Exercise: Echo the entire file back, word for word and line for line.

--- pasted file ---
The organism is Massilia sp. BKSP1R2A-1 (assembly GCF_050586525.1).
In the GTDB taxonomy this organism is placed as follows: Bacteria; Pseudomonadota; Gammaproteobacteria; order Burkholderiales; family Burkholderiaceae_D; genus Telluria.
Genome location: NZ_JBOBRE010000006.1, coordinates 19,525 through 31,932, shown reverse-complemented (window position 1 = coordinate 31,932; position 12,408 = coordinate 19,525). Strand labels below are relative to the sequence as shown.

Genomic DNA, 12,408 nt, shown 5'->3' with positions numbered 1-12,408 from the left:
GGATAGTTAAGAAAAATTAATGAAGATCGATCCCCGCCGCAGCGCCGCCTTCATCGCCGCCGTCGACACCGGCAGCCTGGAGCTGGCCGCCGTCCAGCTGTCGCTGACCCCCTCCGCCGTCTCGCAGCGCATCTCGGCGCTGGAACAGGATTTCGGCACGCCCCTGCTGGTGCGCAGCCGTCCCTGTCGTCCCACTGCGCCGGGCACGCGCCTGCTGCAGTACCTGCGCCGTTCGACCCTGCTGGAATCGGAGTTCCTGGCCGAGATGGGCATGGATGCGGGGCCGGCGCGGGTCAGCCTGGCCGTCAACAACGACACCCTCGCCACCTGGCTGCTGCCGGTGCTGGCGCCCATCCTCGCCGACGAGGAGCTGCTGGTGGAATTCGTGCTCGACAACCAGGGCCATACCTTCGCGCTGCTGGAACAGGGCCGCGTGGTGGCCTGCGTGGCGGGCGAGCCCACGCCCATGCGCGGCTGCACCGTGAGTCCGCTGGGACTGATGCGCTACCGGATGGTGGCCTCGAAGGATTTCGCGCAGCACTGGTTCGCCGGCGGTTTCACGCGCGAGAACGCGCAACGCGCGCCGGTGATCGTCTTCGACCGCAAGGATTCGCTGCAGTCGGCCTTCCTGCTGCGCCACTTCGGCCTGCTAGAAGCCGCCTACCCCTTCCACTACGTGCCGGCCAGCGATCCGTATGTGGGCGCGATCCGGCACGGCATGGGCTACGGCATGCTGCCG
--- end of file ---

The organism is Massilia sp. BKSP1R2A-1 (assembly GCF_050586525.1).
In the GTDB taxonomy this organism is placed as follows: Bacteria; Pseudomonadota; Gammaproteobacteria; order Burkholderiales; family Burkholderiaceae_D; genus Telluria.
Genome location: NZ_JBOBRE010000006.1, coordinates 19,525 through 31,932, shown reverse-complemented (window position 1 = coordinate 31,932; position 12,408 = coordinate 19,525). Strand labels below are relative to the sequence as shown.

Genomic DNA, 12,408 nt, shown 5'->3' with positions numbered 1-12,408 from the left:
GGATAGTTAAGAAAAATTAATGAAGATCGATCCCCGCCGCAGCGCCGCCTTCATCGCCGCCGTCGACACCGGCAGCCTGGAGCTGGCCGCCGTCCAGCTGTCGCTGACCCCCTCCGCCGTCTCGCAGCGCATCTCGGCGCTGGAACAGGATTTCGGCACGCCCCTGCTGGTGCGCAGCCGTCCCTGTCGTCCCACTGCGCCGGGCACGCGCCTGCTGCAGTACCTGCGCCGTTCGACCCTGCTGGAATCGGAGTTCCTGGCCGAGATGGGCATGGATGCGGGGCCGGCGCGGGTCAGCCTGGCCGTCAACAACGACACCCTCGCCACCTGGCTGCTGCCGGTGCTGGCGCCCATCCTCGCCGACGAGGAGCTGCTGGTGGAATTCGTGCTCGACAACCAGGGCCATACCTTCGCGCTGCTGGAACAGGGCCGCGTGGTGGCCTGCGTGGCGGGCGAGCCCACGCCCATGCGCGGCTGCACCGTGAGTCCGCTGGGACTGATGCGCTACCGGATGGTGGCCTCGAAGGATTTCGCGCAGCACTGGTTCGCCGGCGGTTTCACGCGCGAGAACGCGCAACGCGCGCCGGTGATCGTCTTCGACCGCAAGGATTCGCTGCAGTCGGCCTTCCTGCTGCGCCACTTCGGCCTGCTAGAAGCCGCCTACCCCTTCCACTACGTGCCGGCCAGCGATCCGTATGTGGGCGCGATCCGGCACGGCATGGGCTACGGCATGCTGCCG